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Old 12-01-2009, 02:13 PM
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Default Chimney materials

I couldn't find anything on all the different materials used for the chimney. Is it just stainless steel or flue tiles? Or are their other alternatives? Can I use galvanized sheet metal?
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Old 12-01-2009, 02:23 PM
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Default Re: Chimney materials

Quote:
Can I use galvanized sheet metal?
Ordinary galvaninized stove pipe will rust out in a season or two. You could have a vent welded up out of heavy gage steel, but remember, it will get really hot on the outside unless it's insulated and enclosed.
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Old 12-01-2009, 02:35 PM
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lwood,
if you check out my chimney, I have used a stainless for the void and because I had some galvanised 8" flue just lying around waiting for a use, I incorporated it into the build. It won't last as long as stainless steel, but I expect 15+ years out of it as i got over 25 years from the same material in my slow combustion heater flue.
Others on the forum get much less time out of galvanised steel, but like many goods, there are different thicknesses and grades available.
Getting a nice 16g 8" flue rolled out of 36 stainless would be my choice but I imagine that it would cost megabucks when compared to what I have used.
People also criticise galv for toxic gas emissions but it is outside the oven and in the outdoors, so if any are produced, they will not be of any consequence
Your location, application, and envirinment will also dictate what you use, but I see the choices as:
• Galvanised steel, • Stainless steel, (grades 304 or 316), • terracotta flue (either, square, rectangular or round, • brick, • stone, or a combination of several.
I personally feel that the round flues draw better as they heat up quicker and have less drag coefficient than brick, stone or even terracotta (which would be my second choice if I could find the suitable size and shape required).
Another choice would be a plastic liner (thinner the better) and wrapped in chicken wire and then plastered with refractory material. I would vibrate the inside of the flue to ensure a nice clean smooth inner surface and then remove the plastic once dry. This way you can make your own size, shape and style flue/chimney. Other options would be to use a plastic sheet wrapped around a metal flue which would make the stripping out of the pattern (metal flue) easier and then pull out the plastic to expose your chimney.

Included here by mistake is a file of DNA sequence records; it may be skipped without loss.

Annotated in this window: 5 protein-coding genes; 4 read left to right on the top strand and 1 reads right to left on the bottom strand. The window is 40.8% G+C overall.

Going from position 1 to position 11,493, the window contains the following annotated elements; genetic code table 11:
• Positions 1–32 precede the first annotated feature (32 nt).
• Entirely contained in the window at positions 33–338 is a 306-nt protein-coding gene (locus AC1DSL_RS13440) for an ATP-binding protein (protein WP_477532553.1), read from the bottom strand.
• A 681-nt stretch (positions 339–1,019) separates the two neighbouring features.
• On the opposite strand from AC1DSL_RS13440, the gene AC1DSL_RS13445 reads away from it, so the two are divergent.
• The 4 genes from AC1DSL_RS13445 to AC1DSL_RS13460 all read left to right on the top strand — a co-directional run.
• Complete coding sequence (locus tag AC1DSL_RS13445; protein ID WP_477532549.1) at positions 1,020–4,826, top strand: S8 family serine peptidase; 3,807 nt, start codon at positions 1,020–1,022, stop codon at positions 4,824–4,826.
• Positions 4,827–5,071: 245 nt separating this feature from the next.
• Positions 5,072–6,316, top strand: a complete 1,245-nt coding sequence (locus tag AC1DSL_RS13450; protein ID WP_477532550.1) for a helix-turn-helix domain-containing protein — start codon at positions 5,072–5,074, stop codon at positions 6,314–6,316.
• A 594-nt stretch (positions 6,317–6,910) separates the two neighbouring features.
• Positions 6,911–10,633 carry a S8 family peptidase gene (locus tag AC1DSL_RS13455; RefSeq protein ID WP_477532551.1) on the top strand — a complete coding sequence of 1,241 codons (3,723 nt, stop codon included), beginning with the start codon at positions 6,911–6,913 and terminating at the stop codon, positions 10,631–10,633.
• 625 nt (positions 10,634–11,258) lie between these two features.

Anything is possible, all you need is an idea and then to just go for it.

Neill
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Old 12-01-2009, 05:36 PM
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Default Re: Chimney materials

Just checking, stainless steel and insulating perlcrete is the way I think I'll go. Lighter weight, long lasting, easier to install, and want to finish it all the way to the ceiling with a broken tile design.. Thanks for the input
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Old 12-02-2009, 05:13 AM
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Default Re: Chimney materials

lwood,

Just make sure the pericrete will have enough structural support, you may want to give it a final render of stucco for stability as pericrete is only strong in compression...

Cheers
Mark
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Old 12-02-2009, 02:26 PM
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Default Re: Chimney materials

Hi Mark,
The chimney will be supported, from lateral movement, by a poured concrete roof 5 feet above the oven. My main concern is weight. Will the weight of the pericrete be too much for the archway? Thanks John
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Old 12-03-2009, 05:01 AM
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Default Re: Chimney materials

lwood,
I built my chimney out of fire brick and i havent had any problems.. It shoud easily take that weight,, here is a pic before i was finished, I added one more course after that, so at 9 lbs a brick x 20 =180 lbs... As long as your arch is cured and solid you should be golden,,

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Mark

Last edited by ThisOldGarageNJ; 08-16-2010 at 06:53 PM.
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